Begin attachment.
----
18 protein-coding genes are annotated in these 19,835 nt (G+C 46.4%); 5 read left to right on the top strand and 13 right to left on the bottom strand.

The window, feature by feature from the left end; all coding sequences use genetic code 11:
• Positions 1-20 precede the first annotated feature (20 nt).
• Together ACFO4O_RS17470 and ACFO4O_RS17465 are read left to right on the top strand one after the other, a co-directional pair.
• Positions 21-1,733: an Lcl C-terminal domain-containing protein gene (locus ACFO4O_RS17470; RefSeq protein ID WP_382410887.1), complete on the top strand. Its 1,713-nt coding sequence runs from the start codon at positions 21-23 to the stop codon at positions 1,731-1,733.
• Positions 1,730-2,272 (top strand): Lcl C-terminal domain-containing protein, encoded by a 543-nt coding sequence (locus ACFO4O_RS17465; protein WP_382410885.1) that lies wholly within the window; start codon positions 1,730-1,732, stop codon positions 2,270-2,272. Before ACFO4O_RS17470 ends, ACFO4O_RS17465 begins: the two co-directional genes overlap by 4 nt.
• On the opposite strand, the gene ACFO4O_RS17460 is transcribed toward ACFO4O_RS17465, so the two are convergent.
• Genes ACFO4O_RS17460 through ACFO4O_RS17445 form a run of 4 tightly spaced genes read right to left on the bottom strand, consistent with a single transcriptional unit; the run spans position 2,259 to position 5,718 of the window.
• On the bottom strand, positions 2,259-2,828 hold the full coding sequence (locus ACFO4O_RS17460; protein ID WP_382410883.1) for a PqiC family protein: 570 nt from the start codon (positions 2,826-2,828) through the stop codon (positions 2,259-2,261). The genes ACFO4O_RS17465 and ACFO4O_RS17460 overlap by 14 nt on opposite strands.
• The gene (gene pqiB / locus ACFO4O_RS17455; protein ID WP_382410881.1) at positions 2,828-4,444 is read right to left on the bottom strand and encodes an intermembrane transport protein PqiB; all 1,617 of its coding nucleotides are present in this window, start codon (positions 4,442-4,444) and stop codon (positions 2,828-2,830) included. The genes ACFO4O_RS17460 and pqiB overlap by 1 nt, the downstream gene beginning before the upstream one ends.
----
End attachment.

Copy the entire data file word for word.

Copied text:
18 protein-coding genes are annotated in these 19,835 nt (G+C 46.4%); 5 read left to right on the top strand and 13 right to left on the bottom strand.

The window, feature by feature from the left end; all coding sequences use genetic code 11:
• Positions 1-20 precede the first annotated feature (20 nt).
• Together ACFO4O_RS17470 and ACFO4O_RS17465 are read left to right on the top strand one after the other, a co-directional pair.
• Positions 21-1,733: an Lcl C-terminal domain-containing protein gene (locus ACFO4O_RS17470; RefSeq protein ID WP_382410887.1), complete on the top strand. Its 1,713-nt coding sequence runs from the start codon at positions 21-23 to the stop codon at positions 1,731-1,733.
• Positions 1,730-2,272 (top strand): Lcl C-terminal domain-containing protein, encoded by a 543-nt coding sequence (locus ACFO4O_RS17465; protein WP_382410885.1) that lies wholly within the window; start codon positions 1,730-1,732, stop codon positions 2,270-2,272. Before ACFO4O_RS17470 ends, ACFO4O_RS17465 begins: the two co-directional genes overlap by 4 nt.
• On the opposite strand, the gene ACFO4O_RS17460 is transcribed toward ACFO4O_RS17465, so the two are convergent.
• Genes ACFO4O_RS17460 through ACFO4O_RS17445 form a run of 4 tightly spaced genes read right to left on the bottom strand, consistent with a single transcriptional unit; the run spans position 2,259 to position 5,718 of the window.
• On the bottom strand, positions 2,259-2,828 hold the full coding sequence (locus ACFO4O_RS17460; protein ID WP_382410883.1) for a PqiC family protein: 570 nt from the start codon (positions 2,826-2,828) through the stop codon (positions 2,259-2,261). The genes ACFO4O_RS17465 and ACFO4O_RS17460 overlap by 14 nt on opposite strands.
• The gene (gene pqiB / locus ACFO4O_RS17455; protein ID WP_382410881.1) at positions 2,828-4,444 is read right to left on the bottom strand and encodes an intermembrane transport protein PqiB; all 1,617 of its coding nucleotides are present in this window, start codon (positions 4,442-4,444) and stop codon (positions 2,828-2,830) included. The genes ACFO4O_RS17460 and pqiB overlap by 1 nt, the downstream gene beginning before the upstream one ends.